Futsal, indoor football, was first played in Australia in 1932. Now it has become international, and the seventh FIFA Futsal World Cup takes place in Bangkok 1-18 November. 24 national teams are expected, each fielding five players.
The official FIFA hotel, where Sepp Blatter and the officials from Switzerland will be staying, is the sparkling year-old St Regis Bangkok, so the gal went to find out more.
Actually so much is going on in this amazing luxury hotel that there seems to be nonstop activity. August 27th sees the next monthly fashion show, this time featuring Burberry.
On October 24th, 2012, the 80th birthday of Her Majesty will be celebrated with the St Regis Ball. The first week of December, yet another week-long Indian wedding will see the entire 198 rooms taken (and overflow guests, like the less important aunties and uncles, put up in other hotels nearby).
The night I was there, Ferrari and Hublot were having a joint party – and there were nine privately-owned Ferraris, one white and the rest scarlet, parked in the hotel’s compact forecourt.
Every day of the week there is something happening. Tuesday is seafood night in Vui restaurant (which also has an apparently amazing brunch on Sundays). Wednesday is jazz night in the bar (and Mr Sax will be performing at some of those brunches, with unlimited Dom Perignon being poured).
Every night, Monday through Sunday at seven o’clock sharp, a bottle of Champagne is opened with a long sword, the traditional sabre-ing that only the professional dare attempt in public. But fortunately the hotel has the best professional in the country.
Supawit Muttarattana, generally known as Palm, is Thailand’s best bartender, says Diageo. He showed how to make a Siam Mary, the hotel’s unique version of the Bloody Mary that you find in all St Regis hotels.
Here is his recipe: Take the required measure of Ketel One vodka, add in order tomato juice, Worcester sauce, Tabasco, a cut fresh tomato, a whole chilli, Thai coriander and wasabi paste; push this all down, then add the juice of half an orange, and half a lime, then, instead of blending, ‘throw’ the mix from one container to another four times.
Taste, and season with salt and pepper. Put into an ice-filled silver tankard (if you are a regular, with your name engraved), decorate with wedges of orange, lime, tomato, lemongrass, basil – and drink through a straw.
Yes, it is a wow a minute staying here. First, the room. From the moment you enter the ground floor lobby you are in a colour palette of mostly off-white, silver, silver-gold, palest blueberry and brown and black.
Take an elevator up to 12th floor reception, and you are escorted directly up to your room, anything up to the 24th floor (above that, the 47-floor building houses ultra-luxury residences, with Big Names but never mentioned).
The 22nd floor corridor, typically, sticks to the overall colours, with a fascinating blend of arabesque patterns on carpets and some wall panels.
2224, a corner suite, has all-wall windows, looking either over the Four Seasons and up Rajadamri Road, or across that street, and its SkyTrain, to the Royal Bangkok Sports Club with its racing track and golf.
Look out, therefore, from the bed (ah, primrose-edge sheets, adding to the palette) or the free-standing oval bathtub (one-way glass!). There is an arabesque silhouette, like Indonesian shadow work, on one of the lampshades.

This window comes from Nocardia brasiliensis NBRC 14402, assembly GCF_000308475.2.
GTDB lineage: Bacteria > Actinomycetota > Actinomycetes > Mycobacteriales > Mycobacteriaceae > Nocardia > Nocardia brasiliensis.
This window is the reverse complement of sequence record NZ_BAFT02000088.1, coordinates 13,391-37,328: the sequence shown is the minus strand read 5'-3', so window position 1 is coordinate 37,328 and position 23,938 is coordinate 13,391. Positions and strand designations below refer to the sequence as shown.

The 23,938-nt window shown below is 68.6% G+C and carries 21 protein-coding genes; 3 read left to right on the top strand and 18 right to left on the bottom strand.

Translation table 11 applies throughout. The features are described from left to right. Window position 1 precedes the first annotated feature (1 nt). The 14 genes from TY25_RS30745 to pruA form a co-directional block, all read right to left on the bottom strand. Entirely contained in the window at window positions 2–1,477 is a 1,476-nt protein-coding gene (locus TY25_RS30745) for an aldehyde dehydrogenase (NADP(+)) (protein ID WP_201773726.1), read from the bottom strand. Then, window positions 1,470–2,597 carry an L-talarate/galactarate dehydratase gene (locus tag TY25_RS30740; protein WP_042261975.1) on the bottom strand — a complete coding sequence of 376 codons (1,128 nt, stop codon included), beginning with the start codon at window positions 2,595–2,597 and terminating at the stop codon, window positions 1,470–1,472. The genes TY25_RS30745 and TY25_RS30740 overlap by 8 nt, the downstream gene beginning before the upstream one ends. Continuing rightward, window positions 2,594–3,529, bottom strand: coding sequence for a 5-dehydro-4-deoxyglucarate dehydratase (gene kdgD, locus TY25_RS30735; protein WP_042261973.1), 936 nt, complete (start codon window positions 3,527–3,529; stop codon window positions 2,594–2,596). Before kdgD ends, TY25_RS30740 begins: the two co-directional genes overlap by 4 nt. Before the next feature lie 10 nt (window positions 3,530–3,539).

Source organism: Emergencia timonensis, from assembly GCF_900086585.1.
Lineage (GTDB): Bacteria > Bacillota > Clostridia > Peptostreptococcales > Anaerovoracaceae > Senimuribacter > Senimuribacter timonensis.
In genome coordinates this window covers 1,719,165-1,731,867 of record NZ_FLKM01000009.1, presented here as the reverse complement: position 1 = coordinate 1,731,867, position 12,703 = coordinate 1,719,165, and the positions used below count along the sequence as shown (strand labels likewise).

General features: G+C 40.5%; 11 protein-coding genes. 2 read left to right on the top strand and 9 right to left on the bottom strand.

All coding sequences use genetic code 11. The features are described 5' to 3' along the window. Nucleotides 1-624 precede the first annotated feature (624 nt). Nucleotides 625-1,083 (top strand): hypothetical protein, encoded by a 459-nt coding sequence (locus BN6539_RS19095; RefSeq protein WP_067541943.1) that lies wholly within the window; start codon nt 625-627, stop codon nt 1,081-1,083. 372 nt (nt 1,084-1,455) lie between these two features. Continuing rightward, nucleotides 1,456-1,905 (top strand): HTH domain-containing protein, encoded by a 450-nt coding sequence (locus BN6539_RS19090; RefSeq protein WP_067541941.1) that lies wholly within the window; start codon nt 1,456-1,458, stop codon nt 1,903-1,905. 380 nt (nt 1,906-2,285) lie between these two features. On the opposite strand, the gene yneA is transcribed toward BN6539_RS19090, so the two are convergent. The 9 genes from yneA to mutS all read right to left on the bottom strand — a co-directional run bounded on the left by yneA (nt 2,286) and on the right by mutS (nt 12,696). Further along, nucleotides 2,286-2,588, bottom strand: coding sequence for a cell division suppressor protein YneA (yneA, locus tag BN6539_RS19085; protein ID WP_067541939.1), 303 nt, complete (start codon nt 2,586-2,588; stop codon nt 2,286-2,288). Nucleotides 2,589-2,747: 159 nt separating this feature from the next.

Everything speaks Quality – the depth of the carpets, the saddle-stitched black alligator skin for desk bits and pieces, and shoe horn. The drawers, of course, are lined with hotel-logo paper.
Luxury continues. The gym is big, and Technogym, with Kinesis (open 24 hours). The 15th floor terrace just has room for a 65 foot infinity pool, with loungers, and greenery designed by Asia’s top landscaper, Bill Bensley.
The Elemis spa is first class, with therapists who really understand muscles working in calming all-white rooms lit by candles in arabesque cut-out holders.
At breakfast, in Vui, as well as open kitchen areas holding a mammoth buffet, you can help yourself (as at Sydney Hilton) to freshest juice and home-made yoghurts from big glass-fronted fridges.
Ah food. Dinner is a dilemma, with friendly Vui or exotic Zuma or the ubiquitous Italian to choose from. We went Italian, and found it unique. This is more Il Molino, as in back-in-the-States, than the usual global Italian.
There are masses of unrelated photos on the walls, as if it has been here for generations, and the glass-fronted wine cellars hold really ace bottles. Yes, they will do you simple pasta served from a hollowed-out cheese, but you might also choose Kingfish carpaccio, or Veal cheek with celeriac mash and Madagascar vanilla sauce.
The signature dessert is having a sliver of chocolate hewn off a ten-kilo chunk of dark chocolate (in its own Luigi Guffanti 1876 covered trolley); you pour cream over.
Then you might join about 280 others in Zuma, the restaurant-bar the other side of the lobby. Here, there is a fully air-conditioned outside area, with massive rocks as wall, the DJ works his Apple laptop and the restaurant’s chef, off-duty, sits wearing a flat cap.
But what sums up the real luxury of this hotel is actually its people. At breakfast, I was presented with a bowl of berries ‘because we know you like them’ (good communication from another hotel!).
The butlers instinctively know if you need them or not (chief butler Janet Tao is a mind-reader). I think those Indian wedding guests want their saris unpacked, but do they want underwear hung or folded?
What a nice touch to get a 100 percent-legible handwritten note from my butler Chote, waiting on the desk when I got back after the extended evening, reminding me that I had a car at 10.30 the following morning. Sob sob, I needed more time.